Transport and Energization in Vacuoles of Sugarcane

  • E. Komor
  • M. Thom


The storage of sucrose in sugarcane had been of importance for thousands of years since Papua in New Guinea had selected Saccharum species for sweetness. Scientists of the nineteenth Century were also fascinated by the feature that sugarcane can accumulate sucrose up to 20% of fresh weight (Went, 1896). The physiology of sugar storage was especially elucidated by the Australian groups of Bieleski, Hatch and Glasziou. They followed the path of sucrose to the storage parenchyma, the hydrolysis to hexoses, the uptake of hexoses and the resynthesis and storage of sucrose (e.g. Gayler and Glasziou, 1972). A detailed kinetic study of storage processes was then made possible by the successful generation of sugarcane cell culture in suspension (Nickeil and Maretzki 1969) and the kinetic studies revealed that sugar uptake into the storage cells proceeds by strictly coupled proton symport with hexoses (Komor et al. 1981). By that time several procedures for isolation of vacuoles had been described (Leigh et al. 1979) and the successful isolation of intact vacuoles from sugarcane allowed more detailed studies on sugar storage (Thom et al. 1982a).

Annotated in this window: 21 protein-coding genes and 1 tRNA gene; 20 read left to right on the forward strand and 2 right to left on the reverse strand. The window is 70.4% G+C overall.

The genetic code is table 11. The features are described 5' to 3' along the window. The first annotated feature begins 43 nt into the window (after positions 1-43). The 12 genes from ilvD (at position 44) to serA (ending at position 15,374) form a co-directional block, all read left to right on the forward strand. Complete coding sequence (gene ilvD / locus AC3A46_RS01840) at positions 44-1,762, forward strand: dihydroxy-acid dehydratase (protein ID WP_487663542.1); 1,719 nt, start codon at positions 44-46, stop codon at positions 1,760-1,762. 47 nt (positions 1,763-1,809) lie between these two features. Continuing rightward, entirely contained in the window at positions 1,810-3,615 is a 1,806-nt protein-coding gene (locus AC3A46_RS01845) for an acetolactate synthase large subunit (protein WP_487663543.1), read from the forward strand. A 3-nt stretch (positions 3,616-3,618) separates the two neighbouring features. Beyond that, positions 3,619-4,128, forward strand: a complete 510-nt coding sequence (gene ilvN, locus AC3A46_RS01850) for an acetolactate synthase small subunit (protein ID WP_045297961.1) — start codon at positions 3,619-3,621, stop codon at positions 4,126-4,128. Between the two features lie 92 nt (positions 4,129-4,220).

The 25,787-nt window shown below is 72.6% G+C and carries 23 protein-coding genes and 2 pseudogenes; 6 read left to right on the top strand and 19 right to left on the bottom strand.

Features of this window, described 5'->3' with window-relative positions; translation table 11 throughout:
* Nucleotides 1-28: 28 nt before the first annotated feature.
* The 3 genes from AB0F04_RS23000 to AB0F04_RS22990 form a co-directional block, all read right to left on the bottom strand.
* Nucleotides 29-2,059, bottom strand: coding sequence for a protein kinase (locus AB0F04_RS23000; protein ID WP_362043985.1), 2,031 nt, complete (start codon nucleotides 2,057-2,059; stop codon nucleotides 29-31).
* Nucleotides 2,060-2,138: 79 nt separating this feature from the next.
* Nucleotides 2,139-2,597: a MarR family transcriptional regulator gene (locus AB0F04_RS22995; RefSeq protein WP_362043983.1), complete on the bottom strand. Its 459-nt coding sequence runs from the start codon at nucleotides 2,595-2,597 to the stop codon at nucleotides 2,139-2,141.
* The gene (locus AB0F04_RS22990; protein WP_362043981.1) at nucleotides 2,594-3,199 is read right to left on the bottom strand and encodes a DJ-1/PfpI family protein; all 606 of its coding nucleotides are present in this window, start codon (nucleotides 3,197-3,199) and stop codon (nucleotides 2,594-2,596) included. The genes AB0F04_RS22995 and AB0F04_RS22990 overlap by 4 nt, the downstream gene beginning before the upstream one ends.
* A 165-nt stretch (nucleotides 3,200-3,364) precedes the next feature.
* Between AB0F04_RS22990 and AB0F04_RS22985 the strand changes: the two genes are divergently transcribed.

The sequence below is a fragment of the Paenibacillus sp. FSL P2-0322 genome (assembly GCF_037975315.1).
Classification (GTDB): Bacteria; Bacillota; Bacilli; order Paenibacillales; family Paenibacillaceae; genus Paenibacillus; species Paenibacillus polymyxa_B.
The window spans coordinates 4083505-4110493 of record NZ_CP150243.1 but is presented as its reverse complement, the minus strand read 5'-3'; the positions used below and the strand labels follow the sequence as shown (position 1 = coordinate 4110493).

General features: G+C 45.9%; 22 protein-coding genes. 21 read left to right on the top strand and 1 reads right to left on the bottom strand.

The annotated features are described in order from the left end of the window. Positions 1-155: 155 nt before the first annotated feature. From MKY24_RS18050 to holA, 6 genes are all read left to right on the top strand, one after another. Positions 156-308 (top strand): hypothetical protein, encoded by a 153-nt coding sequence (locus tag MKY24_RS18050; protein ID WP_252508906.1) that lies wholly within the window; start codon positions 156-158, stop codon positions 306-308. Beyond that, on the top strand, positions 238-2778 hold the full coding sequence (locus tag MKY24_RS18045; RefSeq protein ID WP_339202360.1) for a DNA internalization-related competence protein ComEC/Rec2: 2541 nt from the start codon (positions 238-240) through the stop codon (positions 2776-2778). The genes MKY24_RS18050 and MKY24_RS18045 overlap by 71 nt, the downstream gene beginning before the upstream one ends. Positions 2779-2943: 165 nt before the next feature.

Sugar Transport Sugar Uptake Sucrose Transport Storage Parenchyma Detailed Kinetic Study 
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Copyright information

© Springer-Verlag Berlin Heidelberg 1985

Authors and Affiliations

  • E. Komor
    • 1
  • M. Thom
    • 2
  1. 1.Lehrstuhl PflanzenphysiologieUniversität BayreuthBayreuthGermany
  2. 2.Experiment StationHawaiian Sugar Planters’ Assoc.AieaUSA

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